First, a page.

June 6, 2013

Jane Goodall: Roots & Shoots & Change

During my most recent trip to Whole Foods, I came across this magazine, Shambhala Sun, while I was checking out. I decided to pick it up because I was craving some form of spiritual reading. It turns out that I picked up one of todays best-selling and widely-read Buddhist magazine. The July 2013 issue's main focus was on "Your Body", which fell right into place with journey that I'm embarking on in life; truly learning to be in touch with my body both physically, and mentally.

While flipping through the pages I stopped at a Q&A with Jane Goodall, best known for her extensive work with chimpanzees and for being a pioneer of environmental conservation and animal welfare issues. In "For Love of Nature," author Andrea Miller starts off by asking Goodall how she maintains hope. She answered with a beautiful explanation as to why her youth program is called Roots and Shoots.

"My reason for hope is - first of all - my youth program, Roots and Shoots. This is the way I explain why it's called that: children are like plants. They start out as a tiny seed. Then wee roots and shoots appear. They're weak at first, but the power within the seed is so magical that the little roots reach water and the little shoots reach the sun. Eventually, they can push rocks aside and work through cracks in a brick wall. They can even knock a wall down. The rocks and the walls are the problems we've inflicted on the planet - environmental and social - but roots and shoots surround the world. Plants can change the world; they can undo a spot of the damage we've created. And young people are definitely going to change the world"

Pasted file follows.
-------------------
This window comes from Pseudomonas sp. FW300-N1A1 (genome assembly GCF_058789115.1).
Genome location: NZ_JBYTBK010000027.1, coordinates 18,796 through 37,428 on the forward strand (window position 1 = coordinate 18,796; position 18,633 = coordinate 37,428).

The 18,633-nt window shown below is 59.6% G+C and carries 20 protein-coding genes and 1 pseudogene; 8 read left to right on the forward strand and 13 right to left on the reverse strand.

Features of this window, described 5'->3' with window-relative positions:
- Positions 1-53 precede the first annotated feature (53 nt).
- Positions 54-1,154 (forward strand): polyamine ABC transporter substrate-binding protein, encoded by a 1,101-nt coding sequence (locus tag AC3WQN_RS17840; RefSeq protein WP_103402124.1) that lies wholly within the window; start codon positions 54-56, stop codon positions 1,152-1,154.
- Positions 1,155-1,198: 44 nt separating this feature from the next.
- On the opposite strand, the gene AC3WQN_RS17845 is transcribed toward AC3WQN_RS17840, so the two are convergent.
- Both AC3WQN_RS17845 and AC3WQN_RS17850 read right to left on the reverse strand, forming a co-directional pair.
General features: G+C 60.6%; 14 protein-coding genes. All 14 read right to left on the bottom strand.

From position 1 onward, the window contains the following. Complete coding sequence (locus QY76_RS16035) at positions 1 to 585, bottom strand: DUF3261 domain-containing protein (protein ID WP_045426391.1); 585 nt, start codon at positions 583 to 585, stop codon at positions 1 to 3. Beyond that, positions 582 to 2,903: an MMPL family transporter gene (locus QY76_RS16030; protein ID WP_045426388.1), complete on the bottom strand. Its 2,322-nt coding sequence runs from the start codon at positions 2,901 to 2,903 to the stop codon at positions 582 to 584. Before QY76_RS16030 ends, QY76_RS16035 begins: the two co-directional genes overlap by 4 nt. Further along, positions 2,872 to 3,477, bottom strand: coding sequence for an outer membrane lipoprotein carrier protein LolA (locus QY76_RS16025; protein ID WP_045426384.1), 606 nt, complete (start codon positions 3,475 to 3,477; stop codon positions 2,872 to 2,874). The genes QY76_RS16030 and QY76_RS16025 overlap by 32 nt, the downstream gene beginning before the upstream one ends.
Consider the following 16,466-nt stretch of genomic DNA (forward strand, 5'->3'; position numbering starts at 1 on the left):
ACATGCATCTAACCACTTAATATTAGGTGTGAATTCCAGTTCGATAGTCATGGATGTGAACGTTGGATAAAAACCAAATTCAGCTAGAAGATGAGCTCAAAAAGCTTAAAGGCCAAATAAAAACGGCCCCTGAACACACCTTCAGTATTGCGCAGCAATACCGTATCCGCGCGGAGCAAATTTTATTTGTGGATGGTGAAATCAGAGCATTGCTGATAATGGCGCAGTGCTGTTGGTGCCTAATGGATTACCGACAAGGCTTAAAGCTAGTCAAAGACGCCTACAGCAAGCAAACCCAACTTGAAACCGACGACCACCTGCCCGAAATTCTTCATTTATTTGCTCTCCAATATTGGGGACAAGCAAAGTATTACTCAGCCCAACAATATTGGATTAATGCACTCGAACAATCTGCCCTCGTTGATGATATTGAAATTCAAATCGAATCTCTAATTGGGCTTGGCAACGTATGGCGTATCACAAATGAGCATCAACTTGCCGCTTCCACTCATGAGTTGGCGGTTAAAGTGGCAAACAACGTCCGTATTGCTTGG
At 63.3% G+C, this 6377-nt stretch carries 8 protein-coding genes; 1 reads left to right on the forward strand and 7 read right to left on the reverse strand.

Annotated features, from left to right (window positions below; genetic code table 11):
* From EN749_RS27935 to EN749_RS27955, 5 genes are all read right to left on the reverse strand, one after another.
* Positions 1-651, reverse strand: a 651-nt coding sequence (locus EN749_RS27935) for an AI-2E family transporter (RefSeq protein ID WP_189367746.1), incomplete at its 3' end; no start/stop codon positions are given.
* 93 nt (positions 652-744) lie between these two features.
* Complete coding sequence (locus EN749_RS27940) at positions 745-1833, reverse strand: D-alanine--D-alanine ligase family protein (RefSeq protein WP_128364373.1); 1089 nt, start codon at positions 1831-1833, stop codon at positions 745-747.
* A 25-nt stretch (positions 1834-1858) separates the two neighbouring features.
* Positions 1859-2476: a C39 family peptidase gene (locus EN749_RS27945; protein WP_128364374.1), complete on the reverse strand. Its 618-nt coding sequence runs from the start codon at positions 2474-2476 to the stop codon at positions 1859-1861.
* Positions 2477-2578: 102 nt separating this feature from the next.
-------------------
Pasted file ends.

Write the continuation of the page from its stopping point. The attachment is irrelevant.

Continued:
While I may not be a child, I am still young and can relate to this description of growing and overcoming obstacles. I think it's important in life that as we get older we still embrace the thinking of a child; the world is theirs and nothing is impossible! Unfortunately today, some people have the attitude that their one little contribution won't make a difference. Later on in the article, Goodall makes an argument as to why individuals shouldn't believe this.

"The big problem today is that so many people feel insignificant. They feel that the problems facing the world are so huge that there's nothing they can do, so they do nothing. And as an individual maybe there really isn't that much, but when you get thousands, and then millions of individuals all doing the best they can every day for the environment and for other beings, then you get huge change" 

So, take a step back and think about what changes you'd wish to see in the world except this time, don't feel discouraged. Find a group or a foundation who shares the same beliefs and volunteer. As Jane ends the article, "It's all a question of how you go about trying to create change."

For more information about Jane Goodall and the Jane Goodall Institute, check out www.janegoodall.org.

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